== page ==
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The Viennese waltz was considered wicked in earlier times. In September 2017, the Viennese waltz has been declared an intangible cultural heritage by the UNESCO.
The Viennese waltz has a long tradition and is an important part of the approximately 450 Viennese balls. He makes a long ball night really complete.
The Vienna Opera Ball is traditionally opened with a left-sided waltz. Turning in three-quarter time, left or right, is something typically "Viennese" and is nowhere as celebrated as in Vienna. Even at weddings and festive occasions it is common to start with a waltz.
The Viennese waltz is derived from the word rolling, which means turning and grinding. It was created in the last quarter of the 18th century in the Bavarian-Austrian area. It is a dance in three-four time for single couples and as a preform we can refer to the "Ländlerisches Dancing". (traditional folk Dance). The dance pair jumps and turns constantly.
It is a social and tournament dance in three quarter time, which is danced at a rate of 58-60 cycles per minute. In comparison, there is also the Slow Waltz (English Waltz). The Viennese waltz (formerly known as the French waltz) was first mentioned in early 1770s in Old Viennese folk comedies and became known even before the French Revolution. He supplanted the aristocratic minuet as relevant ballroom dance.
At first, the waltz was sometimes heavily criticized because it was considered immoral, too fast and too tight because of the movements. In particular, the left-sided waltz, was initially frowned upon for indecency in the Viennese high society, especially because of the intimate touch of the couple.
This also had to do with the fact that the ladies suddenly showed their ankles while dancing. The ladies were also laced quite tightly and some even fainted ue to the fast rotational movements.
In 1814/15 the Viennese waltz was often danced during the Congress of Vienna and turned into to a social event in Vienna.
After the Napoleonic wars, Europe was restored to its former structures and negotiations were held in Vienna. Besides of the negotiations a lot of waltzing events took place. Not for Nothing, the famous saying "The Congress dances, but it does not move on", arose.
During the Biedermeier period, Vienna definitely became the capital of waltz music in Europe. The Viennese waltz gained acceptance and popularity.
Johann Strauss, the elder founded the Strauss dynasty and composed mainly waltzes. However, he is better known for his march music, such as the well-known Radetzky March, a tribute to General Radetzky.
Joseph Lanner, together with Johann Strauss, the elder , is regarded as the founder of the Viennese waltz.
Later, the waltz is brought to its highest perfection by the Strauss sons Johann, Josef and Eduard. Through concert tours he is carried to America.
Johann Strauss, the younger (1825-1899) went down in history as the "Waltz King". His tours took him to Russia and even to America.
His most famous work is the Danube Waltz, which was premiered in February 1867 in today's Dianabad.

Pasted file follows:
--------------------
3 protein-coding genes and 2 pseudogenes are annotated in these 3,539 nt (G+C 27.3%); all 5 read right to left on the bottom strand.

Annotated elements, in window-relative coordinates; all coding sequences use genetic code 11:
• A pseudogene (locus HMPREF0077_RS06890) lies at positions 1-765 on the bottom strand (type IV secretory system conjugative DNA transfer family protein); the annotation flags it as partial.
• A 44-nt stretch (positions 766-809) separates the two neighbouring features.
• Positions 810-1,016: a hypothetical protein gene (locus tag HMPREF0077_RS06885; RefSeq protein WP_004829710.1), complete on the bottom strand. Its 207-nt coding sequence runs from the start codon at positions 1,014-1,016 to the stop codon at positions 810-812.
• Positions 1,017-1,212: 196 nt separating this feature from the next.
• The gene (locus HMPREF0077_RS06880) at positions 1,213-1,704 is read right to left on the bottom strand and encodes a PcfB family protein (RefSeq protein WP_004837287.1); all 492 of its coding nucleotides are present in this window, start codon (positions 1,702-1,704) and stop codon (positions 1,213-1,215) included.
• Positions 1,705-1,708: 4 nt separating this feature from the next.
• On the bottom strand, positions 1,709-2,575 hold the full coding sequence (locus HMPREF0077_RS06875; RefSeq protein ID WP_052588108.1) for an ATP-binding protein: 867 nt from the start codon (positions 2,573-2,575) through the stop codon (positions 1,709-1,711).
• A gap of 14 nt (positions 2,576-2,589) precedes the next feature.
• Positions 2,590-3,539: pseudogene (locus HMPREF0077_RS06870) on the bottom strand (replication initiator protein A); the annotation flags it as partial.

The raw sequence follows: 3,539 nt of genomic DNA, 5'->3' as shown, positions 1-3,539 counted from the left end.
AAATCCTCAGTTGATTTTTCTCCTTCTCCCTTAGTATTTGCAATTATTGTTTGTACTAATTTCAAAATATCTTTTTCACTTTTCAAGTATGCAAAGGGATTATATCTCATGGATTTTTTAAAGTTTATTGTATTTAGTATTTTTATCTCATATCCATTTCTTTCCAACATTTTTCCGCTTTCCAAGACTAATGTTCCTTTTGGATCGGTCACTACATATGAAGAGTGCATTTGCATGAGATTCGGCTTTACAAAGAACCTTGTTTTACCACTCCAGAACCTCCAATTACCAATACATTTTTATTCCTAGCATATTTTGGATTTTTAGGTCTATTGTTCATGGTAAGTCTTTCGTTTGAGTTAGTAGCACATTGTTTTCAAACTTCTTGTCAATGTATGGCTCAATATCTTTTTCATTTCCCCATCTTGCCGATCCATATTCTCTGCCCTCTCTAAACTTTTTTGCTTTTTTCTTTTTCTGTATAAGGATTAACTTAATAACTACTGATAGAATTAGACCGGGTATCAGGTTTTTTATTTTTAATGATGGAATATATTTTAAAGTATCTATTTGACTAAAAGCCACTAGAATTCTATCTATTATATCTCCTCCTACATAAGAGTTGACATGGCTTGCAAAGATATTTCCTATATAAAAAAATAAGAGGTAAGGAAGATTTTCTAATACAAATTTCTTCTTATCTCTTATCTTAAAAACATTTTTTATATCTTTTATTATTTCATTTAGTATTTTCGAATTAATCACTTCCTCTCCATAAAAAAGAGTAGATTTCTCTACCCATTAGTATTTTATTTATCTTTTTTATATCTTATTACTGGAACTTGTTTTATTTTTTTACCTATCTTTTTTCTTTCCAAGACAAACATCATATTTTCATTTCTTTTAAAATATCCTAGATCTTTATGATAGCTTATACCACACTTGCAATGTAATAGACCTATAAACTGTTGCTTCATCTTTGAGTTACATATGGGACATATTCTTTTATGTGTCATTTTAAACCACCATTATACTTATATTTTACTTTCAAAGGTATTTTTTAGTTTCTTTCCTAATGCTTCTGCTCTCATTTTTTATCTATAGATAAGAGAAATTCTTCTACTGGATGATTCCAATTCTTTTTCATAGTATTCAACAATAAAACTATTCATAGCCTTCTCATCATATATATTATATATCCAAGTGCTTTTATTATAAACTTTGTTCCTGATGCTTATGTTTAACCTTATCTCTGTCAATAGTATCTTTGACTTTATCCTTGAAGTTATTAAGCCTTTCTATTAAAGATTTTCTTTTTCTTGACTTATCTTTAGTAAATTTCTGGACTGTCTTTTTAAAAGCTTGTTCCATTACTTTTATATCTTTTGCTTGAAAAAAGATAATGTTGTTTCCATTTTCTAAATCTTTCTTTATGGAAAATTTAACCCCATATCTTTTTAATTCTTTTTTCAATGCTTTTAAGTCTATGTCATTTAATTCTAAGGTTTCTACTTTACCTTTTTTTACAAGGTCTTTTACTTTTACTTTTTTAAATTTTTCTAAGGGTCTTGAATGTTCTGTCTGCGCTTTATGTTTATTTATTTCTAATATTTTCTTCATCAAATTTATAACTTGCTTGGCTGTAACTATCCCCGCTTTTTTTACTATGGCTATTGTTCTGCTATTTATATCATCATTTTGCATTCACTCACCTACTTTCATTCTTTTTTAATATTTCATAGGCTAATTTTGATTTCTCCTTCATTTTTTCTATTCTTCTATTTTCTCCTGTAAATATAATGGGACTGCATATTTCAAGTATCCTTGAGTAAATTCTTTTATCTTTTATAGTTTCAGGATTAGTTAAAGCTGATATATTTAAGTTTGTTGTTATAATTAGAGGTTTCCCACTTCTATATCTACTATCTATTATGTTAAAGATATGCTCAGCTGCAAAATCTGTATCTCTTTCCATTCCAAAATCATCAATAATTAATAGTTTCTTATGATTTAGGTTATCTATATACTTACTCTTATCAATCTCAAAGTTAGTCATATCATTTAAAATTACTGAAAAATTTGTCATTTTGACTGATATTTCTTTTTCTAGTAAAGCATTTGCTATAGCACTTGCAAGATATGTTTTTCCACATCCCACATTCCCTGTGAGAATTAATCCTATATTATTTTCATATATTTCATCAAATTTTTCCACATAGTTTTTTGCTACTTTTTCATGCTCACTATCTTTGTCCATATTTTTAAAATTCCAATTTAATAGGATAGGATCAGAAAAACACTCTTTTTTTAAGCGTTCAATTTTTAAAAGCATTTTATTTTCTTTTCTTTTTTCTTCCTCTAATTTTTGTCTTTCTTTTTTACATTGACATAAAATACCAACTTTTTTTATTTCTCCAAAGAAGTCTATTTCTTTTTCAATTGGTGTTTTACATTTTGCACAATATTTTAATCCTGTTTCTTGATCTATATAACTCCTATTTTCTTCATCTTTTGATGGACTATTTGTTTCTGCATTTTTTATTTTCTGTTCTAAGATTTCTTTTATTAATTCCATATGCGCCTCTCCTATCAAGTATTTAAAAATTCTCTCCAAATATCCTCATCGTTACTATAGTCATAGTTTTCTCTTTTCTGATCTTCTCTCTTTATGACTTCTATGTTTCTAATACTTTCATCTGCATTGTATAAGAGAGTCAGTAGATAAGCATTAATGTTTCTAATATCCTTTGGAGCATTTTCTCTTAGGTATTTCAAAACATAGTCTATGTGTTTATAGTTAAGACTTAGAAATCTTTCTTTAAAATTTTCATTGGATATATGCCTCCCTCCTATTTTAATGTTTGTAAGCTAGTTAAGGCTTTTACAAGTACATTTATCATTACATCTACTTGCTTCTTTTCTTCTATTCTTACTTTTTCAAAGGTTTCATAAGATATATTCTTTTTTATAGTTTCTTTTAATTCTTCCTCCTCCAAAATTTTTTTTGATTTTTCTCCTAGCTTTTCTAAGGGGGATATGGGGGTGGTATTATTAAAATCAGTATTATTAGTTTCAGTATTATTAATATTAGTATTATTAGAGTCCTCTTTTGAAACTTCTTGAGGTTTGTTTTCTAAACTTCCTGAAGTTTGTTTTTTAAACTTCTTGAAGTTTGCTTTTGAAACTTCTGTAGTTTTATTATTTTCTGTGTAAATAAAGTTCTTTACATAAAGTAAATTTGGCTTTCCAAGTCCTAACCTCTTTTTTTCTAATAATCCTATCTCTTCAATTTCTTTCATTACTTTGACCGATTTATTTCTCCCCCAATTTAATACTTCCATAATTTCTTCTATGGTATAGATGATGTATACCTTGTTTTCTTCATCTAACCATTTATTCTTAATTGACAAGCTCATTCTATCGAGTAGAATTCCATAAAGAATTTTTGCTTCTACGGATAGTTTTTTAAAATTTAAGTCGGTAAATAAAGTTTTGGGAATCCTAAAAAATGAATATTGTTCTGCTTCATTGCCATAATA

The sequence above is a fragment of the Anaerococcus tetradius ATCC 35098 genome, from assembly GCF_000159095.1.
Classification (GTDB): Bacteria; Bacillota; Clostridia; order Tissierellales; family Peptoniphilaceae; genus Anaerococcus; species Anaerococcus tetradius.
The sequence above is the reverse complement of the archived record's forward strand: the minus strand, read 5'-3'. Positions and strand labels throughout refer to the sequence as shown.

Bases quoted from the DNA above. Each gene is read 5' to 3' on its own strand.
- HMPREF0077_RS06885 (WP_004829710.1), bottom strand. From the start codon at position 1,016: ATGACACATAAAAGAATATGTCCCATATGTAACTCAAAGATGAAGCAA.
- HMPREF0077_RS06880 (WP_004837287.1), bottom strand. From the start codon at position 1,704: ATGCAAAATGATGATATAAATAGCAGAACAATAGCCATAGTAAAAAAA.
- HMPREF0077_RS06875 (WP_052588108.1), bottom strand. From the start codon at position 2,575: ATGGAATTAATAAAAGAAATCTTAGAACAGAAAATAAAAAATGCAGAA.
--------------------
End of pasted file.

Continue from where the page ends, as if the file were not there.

The nine-minute original Version of the Danube waltz must not be missed in any New Year's Eve. In Vienna People dance traditionally to the sounds of the Danube waltz into the New Year
The danube waltz is also on the program at the New Year's Concert and is considered the unofficial anthem of Austria.
Towards the end of the 19th century, the waltz was always in the center of Viennese operetta. The technique of the waltz has it's origin from the ballet technique. It has developed from the very fast rotary motion to today's rather floating dance form.
The classic Viennese waltz is still danced with left-sided rotation and is considered the "most Viennese" of all dances. The Viennese Waltz is danced as one of the five standard dances worldwide on standard tournaments.
He also occupies a special position on balls and masked balls. The waltz can definitely be described as a dance sport, because it is quite exhausting.
Since 2010, "Viennese Ball Culture" has been an intangible cultural heritage in Austria. The origin goes back to the monarchy, where a certain court etiquette was observed.
In addition to certain clothing regulations, these include the opening, the ladies' giveaway and the midnightsurprise, as well as the ball finish.
This tradition has not only been preserved in Austria, but also decisively shaped the style of other balls in Europe.
Special balls in Vienna are for example, the "Zuckerbäckerball" (ball of the confectioners) , the "Philharmonic ball" or the "Kaffeesiederball" (ball of the traditional coffeemakers), just to name a few.
The ball season culminates with the Vienna Opera Ball, which traditionally takes place on the last thursday before Ash Wednesday. With the Opera Ball, the ball season in Vienna comes to an end, until the following year, when it will be announced again "Alles Walzer". This means "Everyone waltz" which are the traditional opening words at the Opera ball.
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